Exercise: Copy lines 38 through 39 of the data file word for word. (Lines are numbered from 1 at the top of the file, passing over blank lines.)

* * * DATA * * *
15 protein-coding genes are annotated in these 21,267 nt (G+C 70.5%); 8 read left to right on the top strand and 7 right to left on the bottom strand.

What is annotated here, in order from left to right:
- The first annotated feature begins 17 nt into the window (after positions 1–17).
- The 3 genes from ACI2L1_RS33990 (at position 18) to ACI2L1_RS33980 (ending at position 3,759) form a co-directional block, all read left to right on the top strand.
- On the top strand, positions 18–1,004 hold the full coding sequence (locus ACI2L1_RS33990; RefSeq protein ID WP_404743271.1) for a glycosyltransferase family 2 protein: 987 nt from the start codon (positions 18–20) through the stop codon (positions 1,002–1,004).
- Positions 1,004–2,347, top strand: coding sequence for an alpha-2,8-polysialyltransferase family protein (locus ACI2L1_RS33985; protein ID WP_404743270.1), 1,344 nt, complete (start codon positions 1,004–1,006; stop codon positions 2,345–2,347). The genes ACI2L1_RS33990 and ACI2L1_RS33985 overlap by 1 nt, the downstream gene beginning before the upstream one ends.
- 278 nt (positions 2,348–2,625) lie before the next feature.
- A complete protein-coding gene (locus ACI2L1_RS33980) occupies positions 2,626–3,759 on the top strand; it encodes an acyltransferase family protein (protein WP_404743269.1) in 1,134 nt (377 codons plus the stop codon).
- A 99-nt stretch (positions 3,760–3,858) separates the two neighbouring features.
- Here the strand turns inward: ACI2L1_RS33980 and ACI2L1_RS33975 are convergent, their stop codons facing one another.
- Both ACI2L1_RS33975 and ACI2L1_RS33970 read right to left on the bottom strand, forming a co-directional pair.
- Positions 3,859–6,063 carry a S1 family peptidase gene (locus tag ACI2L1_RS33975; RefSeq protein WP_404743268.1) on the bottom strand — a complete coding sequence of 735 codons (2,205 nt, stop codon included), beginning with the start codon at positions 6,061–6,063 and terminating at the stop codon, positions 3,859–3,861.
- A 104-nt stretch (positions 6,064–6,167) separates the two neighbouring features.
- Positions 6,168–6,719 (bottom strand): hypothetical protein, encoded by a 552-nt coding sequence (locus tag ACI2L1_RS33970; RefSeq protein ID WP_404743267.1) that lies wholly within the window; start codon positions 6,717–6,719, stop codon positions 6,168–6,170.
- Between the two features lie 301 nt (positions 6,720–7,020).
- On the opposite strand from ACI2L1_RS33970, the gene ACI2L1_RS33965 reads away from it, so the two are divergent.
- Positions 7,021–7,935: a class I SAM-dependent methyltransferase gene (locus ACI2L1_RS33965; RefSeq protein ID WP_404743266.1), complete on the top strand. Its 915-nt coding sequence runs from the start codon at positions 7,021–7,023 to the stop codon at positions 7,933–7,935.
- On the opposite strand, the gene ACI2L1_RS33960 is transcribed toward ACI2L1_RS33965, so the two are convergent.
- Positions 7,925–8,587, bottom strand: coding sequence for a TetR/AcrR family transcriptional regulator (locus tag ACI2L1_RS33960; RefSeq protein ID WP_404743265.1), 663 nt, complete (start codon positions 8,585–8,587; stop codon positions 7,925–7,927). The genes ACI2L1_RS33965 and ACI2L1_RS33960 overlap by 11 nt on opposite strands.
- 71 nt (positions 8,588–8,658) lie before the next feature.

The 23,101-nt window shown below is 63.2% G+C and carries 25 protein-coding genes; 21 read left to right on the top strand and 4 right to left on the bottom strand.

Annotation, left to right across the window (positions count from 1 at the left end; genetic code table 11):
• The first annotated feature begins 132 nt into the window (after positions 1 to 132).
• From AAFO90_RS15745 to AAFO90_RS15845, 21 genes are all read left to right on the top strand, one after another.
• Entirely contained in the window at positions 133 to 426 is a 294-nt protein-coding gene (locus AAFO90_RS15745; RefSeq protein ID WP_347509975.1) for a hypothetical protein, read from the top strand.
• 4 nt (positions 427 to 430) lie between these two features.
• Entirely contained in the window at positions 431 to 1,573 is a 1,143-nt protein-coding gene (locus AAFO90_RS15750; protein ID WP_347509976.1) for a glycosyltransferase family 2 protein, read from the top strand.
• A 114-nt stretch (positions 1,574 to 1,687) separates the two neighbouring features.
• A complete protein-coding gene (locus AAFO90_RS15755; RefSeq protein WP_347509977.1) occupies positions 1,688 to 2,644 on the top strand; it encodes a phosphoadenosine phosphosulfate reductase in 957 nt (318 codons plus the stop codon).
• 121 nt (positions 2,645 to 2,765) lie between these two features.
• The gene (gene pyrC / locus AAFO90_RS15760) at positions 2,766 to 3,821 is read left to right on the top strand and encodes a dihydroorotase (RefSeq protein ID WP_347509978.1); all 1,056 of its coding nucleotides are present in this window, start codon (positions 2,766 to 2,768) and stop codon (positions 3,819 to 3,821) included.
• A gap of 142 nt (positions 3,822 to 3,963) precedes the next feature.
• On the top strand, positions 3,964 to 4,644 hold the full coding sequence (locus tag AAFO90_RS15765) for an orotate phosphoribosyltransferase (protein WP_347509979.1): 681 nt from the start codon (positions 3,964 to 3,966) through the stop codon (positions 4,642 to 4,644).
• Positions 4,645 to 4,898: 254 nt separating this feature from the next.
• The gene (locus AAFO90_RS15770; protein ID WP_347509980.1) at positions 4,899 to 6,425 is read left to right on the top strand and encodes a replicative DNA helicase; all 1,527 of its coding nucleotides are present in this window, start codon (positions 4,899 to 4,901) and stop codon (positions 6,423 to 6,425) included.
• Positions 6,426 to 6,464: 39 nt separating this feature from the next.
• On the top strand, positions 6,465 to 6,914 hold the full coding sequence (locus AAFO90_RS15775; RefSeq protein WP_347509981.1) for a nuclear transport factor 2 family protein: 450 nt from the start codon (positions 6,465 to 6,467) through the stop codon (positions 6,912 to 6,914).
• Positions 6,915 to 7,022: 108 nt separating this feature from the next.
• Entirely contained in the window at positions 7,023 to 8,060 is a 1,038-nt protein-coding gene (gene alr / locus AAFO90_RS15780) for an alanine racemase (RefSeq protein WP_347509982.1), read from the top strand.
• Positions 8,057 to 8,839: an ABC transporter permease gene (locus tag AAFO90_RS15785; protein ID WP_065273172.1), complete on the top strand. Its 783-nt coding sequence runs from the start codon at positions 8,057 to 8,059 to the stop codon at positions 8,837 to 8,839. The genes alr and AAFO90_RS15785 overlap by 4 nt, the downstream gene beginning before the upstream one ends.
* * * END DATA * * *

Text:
• Positions 6,915 to 7,022: 108 nt separating this feature from the next.
• Entirely contained in the window at positions 7,023 to 8,060 is a 1,038-nt protein-coding gene (gene alr / locus AAFO90_RS15780) for an alanine racemase (RefSeq protein WP_347509982.1), read from the top strand.